Can Burundi dodge civil war? There's still hope.
The small African country is on the brink of another disaster — but things might turn out better this time
You may have heard that there's something going on in the country of Burundi, although you may not be paying attention to what, or why you should care.
I don't blame you. This is a depressingly familiar story. You could almost take out the names and it would apply to so many places and so many events. And it seems to confirm just about every horrible cliché about Africa.
Firstly, Burundi is a small, landlocked African country. It is extremely poor — on some measures, among the five poorest countries in the world.
And the outline of why it's in the news almost fits in a tweet: The incumbent president (Pierre Nkurunziza) wants to run for a third term, in defiance of the country's constitution; people are rioting in the streets; the police are cracking down; people are dying; the stench of a coup, or a civil war, or worse, is in the air.
Isn't this all depressingly familiar? And what if I told you that in the background of this there is a history of civil war? And that this long-simmering civil war is mostly drawn along ethnic fault lines? (Ethnic fault lines that were exacerbated by the country's European colonizers?) That wouldn't surprise you much, would it?
In fact, Burundi's history of interethnic civil war includes two (again) depressingly familiar proper names: Hutu and Tutsi. Burundi is right next door to Rwanda; the two countries were one under Belgian colonial rule, and the same inter-ethnic issues that prevailed in Rwanda prevail in Burundi. Everyone's heard of the Rwandan genocide, but there were also two in Burundi's decades of simmering conflict: in 1972 and 1993, according to the U.N. (The first Tutsi-on-Hutu, the second Hutu-on-Tutsi, if you care to know.)
This is why, of course, the whole affair has everyone so worried, but there are other foreboding details: The civil war only ended in 2003. Interethnic tensions are still strong. Socioeconomic problems are rife. (Burundi is one of the most densely populated countries on Earth, and given that its main industry is subsistence farming, that leaves lots of people out of work.) All of this suggests that something like a botched election or coup might trigger a civil war — which itself might trigger another genocide.
As a huge booster of an optimistic narrative about Africa's future and democratic prospects, I've been trying to look for aspects of this story that put the lie to the depressing stereotype. And, actually... there are some.
A big one is that the army is actually staying neutral. Not only has it said it will not abide by violations of the constitution, it has even protected protesters from the police and internal security services. This is a big deal.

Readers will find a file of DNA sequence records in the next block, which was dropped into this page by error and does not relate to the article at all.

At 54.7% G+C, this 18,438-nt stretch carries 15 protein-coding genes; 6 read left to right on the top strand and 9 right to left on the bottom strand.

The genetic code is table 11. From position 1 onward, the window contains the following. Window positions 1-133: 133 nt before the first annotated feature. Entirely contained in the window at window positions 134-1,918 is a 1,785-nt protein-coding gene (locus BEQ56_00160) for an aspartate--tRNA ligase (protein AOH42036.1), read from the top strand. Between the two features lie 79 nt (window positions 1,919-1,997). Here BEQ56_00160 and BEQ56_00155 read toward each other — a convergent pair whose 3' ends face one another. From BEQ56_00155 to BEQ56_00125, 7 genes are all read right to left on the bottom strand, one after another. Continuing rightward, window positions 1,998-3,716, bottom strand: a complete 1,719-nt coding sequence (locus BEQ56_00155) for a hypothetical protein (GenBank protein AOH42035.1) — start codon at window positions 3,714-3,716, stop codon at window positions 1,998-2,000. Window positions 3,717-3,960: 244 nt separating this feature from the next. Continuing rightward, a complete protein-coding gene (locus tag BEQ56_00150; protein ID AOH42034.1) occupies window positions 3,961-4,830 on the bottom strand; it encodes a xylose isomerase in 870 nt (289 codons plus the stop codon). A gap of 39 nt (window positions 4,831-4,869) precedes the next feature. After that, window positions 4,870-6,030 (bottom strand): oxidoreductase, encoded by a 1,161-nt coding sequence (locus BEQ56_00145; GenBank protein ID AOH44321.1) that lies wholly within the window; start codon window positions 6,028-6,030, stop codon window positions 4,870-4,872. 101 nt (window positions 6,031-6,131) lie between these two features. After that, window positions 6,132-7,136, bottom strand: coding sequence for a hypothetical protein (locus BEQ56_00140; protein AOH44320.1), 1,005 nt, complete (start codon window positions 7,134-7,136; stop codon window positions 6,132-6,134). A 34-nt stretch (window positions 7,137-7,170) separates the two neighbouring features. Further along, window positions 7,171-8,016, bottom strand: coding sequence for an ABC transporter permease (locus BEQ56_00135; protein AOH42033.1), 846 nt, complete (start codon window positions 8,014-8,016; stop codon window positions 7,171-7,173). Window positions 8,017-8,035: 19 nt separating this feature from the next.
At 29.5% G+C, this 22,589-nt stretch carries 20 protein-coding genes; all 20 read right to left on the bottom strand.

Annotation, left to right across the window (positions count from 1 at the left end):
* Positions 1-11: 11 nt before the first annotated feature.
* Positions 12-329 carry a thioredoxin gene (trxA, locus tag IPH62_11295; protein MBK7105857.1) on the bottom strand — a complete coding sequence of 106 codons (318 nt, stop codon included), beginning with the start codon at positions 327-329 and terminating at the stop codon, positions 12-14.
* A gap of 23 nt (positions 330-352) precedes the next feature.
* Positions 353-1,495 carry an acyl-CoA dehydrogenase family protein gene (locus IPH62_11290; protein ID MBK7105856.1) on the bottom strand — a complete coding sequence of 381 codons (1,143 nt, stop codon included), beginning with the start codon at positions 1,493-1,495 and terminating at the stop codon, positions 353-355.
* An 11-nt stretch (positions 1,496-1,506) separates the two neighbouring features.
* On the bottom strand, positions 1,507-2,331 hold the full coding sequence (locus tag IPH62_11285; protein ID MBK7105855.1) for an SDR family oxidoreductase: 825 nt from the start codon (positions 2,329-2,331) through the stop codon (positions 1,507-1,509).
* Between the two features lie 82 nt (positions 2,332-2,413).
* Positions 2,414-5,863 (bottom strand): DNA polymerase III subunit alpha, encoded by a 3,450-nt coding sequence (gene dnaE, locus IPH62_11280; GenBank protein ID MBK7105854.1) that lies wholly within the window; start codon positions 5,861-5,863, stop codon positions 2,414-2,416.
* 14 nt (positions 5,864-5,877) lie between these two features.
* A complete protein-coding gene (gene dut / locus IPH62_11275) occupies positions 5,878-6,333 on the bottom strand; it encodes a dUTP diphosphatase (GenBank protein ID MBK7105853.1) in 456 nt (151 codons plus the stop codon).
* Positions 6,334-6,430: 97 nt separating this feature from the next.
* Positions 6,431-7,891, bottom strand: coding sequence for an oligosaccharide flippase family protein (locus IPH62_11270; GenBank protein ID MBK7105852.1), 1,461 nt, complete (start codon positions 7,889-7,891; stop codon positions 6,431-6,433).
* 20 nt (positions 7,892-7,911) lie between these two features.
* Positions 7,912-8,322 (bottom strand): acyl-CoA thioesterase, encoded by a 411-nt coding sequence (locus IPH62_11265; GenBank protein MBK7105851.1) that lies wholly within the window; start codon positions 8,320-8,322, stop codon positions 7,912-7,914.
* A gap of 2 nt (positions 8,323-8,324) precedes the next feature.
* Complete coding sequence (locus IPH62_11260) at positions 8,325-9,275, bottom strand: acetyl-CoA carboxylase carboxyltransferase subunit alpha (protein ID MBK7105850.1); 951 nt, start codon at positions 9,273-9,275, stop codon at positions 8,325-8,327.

One of the main conditions of the Arusha Accord that ended Burundi's decade-long civil war was integrating and professionalizing the army — making it into a modern army that just does army-work, instead of a coup-and-ethnic-vendetta machine as in so many African countries. And... it worked. Today Burundi's army is considered a standout success. A quota system has guaranteed ethnic integration. The army is professional and a standby of African Union peacekeeping missions. This is important. It means that one potentially enormous source of instability is instead a source of stability. It also shows that this can actually be done: that an extremely poor African country with an extremely challenging history can nonetheless end up with a non-dysfunctional army.
But the main cause for hope is that, well, things could be worse. I know that sounds lame. But it's actually deeply significant. Thus far, an incumbent has decided to run for reelection in violation of norms, and there have been protests, and clashes with security forces, and people have died. Ok. That's not a genocide. That's not a civil war. That's not a coup. These are protests.
Africa will not transform into Sweden overnight. The very real improvement of the continent, instead, has been of this sort: Things are less bad than before. Less tolerance for corruption. More resistance to shenanigans. Slightly more respect for norms. This sort of change, being very gradual, has mostly gone on under the radar, but it is nonetheless very real.
Of course, as I write this, awful things might happen in Burundi that put the lie to the previous point. That's quite possible. But if I was a betting man (and, unlike most pundits, I am), I would bet — my hand perhaps trembling slightly — against that happening, and for the country muddling through.
And if I'm wrong, well, will this be a bellwether for the region, or the continent? No. It will just be a tragedy affecting countless innocent lives. And that is reason enough to care.
And if I'm right, well, that just might be all the more reason to care — to care about the fact that slowly, haltingly, but seriously, Africa is normalizing.